Online Gambling and DFS Bill Passed by Illinois Senate
The bill to regulate online gambling and Daily Fantasy Sports betting still has to navigate through the tricky waters of the House before it becomes law.
It has not been a great year (or three) for proponents of regulated online gambling in the US. Proposals to regulate online gambling in California, Pennsylvania, Michigan and New York all seem to be floundering for one reason or another, so it must have seemed like Christmas yesterday when Illinois´ Senate passed a bill to regulate online gambling and DFS by a majority of 42-10.
Although the speed at which the bill flew through the legislative process was a surprise to many, the proposals to regulate DFS were already in place and generally agreed upon. The inclusion of regulated online gambling in the existing DFS bill was to appease tax paying brick-and-mortar casinos – who had used the old chestnut of cannibalization to oppose the regulation of DFS.
Reasonable License Fees and Viable Tax Rate
The portion of the bill relating to online gambling is the Internet Gaming Act. Under the Act, a new Division of Internet Gaming will be created and administered by the Illinois Gaming Board. The Division will be responsible for vetting and approving potential licensees, who – if accepted – will have to pay an upfront license fee of $10 million. The cost of the fee will be written off against future tax liabilities.
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Taxes on Gross Gaming Revenues are low compared to those already in operation or being proposed in other states. The proceeds from online casino games will be taxed at 10%, while revenues from online poker will be taxed at 15%. Although the tax rates are subject to amendment, industry observers estimate they could generate more than $25 million per year for the state.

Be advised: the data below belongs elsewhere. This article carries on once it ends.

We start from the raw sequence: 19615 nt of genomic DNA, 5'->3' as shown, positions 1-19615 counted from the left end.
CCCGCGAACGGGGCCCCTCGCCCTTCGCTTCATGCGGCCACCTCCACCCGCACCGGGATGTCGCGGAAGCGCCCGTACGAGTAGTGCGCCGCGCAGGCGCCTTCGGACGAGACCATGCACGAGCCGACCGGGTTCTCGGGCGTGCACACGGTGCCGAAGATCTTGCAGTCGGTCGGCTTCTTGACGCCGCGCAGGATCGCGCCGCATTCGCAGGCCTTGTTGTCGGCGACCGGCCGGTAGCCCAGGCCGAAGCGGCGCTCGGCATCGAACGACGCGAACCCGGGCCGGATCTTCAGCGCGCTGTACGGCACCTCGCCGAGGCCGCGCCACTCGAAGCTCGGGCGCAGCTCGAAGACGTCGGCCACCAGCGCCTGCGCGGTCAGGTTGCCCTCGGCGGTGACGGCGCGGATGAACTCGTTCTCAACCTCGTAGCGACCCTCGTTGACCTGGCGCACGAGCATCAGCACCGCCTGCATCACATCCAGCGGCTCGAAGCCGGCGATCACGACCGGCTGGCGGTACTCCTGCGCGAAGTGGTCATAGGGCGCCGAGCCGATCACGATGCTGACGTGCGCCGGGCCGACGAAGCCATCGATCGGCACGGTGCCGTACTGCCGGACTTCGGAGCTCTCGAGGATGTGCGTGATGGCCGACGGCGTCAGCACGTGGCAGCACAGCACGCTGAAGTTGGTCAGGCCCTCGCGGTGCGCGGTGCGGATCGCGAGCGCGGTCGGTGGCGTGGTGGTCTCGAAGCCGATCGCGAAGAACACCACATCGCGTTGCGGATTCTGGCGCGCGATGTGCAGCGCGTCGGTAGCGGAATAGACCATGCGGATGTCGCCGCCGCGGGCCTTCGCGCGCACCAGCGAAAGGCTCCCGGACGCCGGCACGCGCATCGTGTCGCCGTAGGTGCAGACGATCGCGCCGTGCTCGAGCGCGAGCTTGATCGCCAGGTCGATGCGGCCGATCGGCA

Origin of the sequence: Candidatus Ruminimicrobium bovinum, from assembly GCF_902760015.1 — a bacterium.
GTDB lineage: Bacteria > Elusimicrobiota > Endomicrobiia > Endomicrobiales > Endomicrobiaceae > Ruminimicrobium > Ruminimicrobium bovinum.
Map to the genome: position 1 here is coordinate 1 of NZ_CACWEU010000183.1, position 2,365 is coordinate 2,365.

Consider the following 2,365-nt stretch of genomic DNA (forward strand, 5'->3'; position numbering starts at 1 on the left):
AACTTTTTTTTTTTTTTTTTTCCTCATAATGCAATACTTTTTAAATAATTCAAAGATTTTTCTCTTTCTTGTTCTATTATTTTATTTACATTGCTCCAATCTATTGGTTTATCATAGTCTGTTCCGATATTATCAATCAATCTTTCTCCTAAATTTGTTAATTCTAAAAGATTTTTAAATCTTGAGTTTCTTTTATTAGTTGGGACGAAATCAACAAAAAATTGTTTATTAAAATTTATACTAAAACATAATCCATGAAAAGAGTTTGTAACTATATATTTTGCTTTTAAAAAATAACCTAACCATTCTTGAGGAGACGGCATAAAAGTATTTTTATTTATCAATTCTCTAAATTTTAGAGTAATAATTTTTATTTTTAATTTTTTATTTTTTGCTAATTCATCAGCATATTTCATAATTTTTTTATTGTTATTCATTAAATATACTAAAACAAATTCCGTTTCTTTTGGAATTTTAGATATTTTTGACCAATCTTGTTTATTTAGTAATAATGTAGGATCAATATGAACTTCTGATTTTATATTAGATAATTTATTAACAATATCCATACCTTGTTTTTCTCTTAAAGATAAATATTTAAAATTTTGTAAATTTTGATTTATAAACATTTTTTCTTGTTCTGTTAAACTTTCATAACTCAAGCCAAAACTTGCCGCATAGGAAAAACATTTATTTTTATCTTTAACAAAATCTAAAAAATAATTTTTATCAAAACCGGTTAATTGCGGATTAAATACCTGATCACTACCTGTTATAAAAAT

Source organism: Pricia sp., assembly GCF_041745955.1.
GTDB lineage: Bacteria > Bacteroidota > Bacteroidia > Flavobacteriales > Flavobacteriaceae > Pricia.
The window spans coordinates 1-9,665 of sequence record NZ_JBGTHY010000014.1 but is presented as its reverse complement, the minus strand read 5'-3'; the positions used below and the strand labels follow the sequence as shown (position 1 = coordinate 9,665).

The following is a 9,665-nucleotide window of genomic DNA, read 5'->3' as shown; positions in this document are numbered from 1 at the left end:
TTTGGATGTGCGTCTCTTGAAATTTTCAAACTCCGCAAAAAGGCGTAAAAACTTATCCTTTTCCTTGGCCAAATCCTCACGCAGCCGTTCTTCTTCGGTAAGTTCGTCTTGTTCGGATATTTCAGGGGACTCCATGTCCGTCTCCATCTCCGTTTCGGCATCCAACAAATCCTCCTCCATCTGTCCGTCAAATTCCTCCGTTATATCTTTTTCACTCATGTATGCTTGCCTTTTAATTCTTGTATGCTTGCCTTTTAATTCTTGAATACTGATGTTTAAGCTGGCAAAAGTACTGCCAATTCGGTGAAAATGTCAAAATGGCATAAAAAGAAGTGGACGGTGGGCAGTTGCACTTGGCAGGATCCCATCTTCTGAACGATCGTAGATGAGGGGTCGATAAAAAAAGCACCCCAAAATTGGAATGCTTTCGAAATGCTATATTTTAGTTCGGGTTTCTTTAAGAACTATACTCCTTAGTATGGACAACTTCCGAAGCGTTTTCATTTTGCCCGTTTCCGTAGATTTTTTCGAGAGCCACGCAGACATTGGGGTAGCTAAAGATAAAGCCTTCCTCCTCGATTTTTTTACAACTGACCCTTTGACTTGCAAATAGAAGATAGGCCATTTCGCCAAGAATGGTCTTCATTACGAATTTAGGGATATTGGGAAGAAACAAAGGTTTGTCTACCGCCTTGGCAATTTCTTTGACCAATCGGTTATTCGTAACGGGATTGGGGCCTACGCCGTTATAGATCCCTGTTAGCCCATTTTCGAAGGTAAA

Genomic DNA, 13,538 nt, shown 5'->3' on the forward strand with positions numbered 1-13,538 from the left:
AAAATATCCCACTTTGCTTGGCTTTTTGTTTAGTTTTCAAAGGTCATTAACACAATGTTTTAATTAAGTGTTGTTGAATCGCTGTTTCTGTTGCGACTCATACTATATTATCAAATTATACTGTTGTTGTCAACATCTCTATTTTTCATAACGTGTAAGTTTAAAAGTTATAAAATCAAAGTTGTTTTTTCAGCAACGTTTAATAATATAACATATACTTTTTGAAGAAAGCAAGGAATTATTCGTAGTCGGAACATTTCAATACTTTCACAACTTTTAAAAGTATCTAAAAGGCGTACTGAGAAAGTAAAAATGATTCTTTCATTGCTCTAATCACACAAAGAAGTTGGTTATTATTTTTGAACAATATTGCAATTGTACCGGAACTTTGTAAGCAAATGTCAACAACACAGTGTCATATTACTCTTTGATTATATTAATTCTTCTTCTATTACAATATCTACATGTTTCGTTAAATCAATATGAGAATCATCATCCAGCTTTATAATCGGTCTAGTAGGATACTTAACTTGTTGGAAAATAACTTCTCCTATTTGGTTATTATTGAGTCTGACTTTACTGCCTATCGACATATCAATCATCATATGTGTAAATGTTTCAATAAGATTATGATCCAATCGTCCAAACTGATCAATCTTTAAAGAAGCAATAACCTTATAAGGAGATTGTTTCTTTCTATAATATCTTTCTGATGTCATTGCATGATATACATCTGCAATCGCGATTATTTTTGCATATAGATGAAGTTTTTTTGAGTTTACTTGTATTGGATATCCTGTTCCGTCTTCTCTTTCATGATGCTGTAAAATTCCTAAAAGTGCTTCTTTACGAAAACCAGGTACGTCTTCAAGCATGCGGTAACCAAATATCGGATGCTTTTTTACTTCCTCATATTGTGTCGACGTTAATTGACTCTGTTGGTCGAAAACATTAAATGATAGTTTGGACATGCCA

Bad Actor Clause Causes Confusion
Previous attempts to pass online gambling legislation have been clear about what constitutes a bad actor. Proposals introduced in 2013 prohibited any operator
who has accepted wagers via the Internet in contravention of this Section or United States law in the 10 years preceding the application date. This is pretty much interpreted to exclude any operator who continued to provide a service post-UIGEA.
The current proposals state
no certification shall be granted to an Internet gaming vendor who has accepted wagers via the Internet in contravention of this Act or in contravention of any law of the United States. In theory, taking into the consideration the Wire Act of 1961, the language of this clause could apply to every operator applying for a license. The bad actor issue will need to be clarified when the bill is presented to the House of Representatives.
Bill Needs Thumbs Up from House Speaker First
Strictly speaking, yesterday was the last day of legislative activity in Illinois. However, the state is still to pass a budget (for the third year running), and although the Democratic-controlled Assembly has passed a budget it considers suitable, Republican Governor Bruce Rauner refuses to sign off on its because it fails to freeze property taxes. The mess has been left to the House of Representatives to sort out.
Proponents of online gambling are hoping the House will take the revenues from online gambling into consideration when trying to resolve the budget crisis. However, House Speaker Michael Madigan controls the legislative agenda, and he is known to be vehemently opposed to online gambling. Unless Madigan gives the bill the thumbs up, it is unlikely to be discussed at all.
House due to Reconvene on June 8
So, will Madigan give online gambling a chance? Will the House of Representatives raise taxes on Gross Gaming Revenues
á la Pennsylvania to give the Governor the property tax freeze he wants? Will the legislature realize the current bad actor clause could prohibit every operator from applying for a license? The House is due to reconvene on June 8. It may be a while yet until proponents of regulated online gambling are able to open their Christmas presents.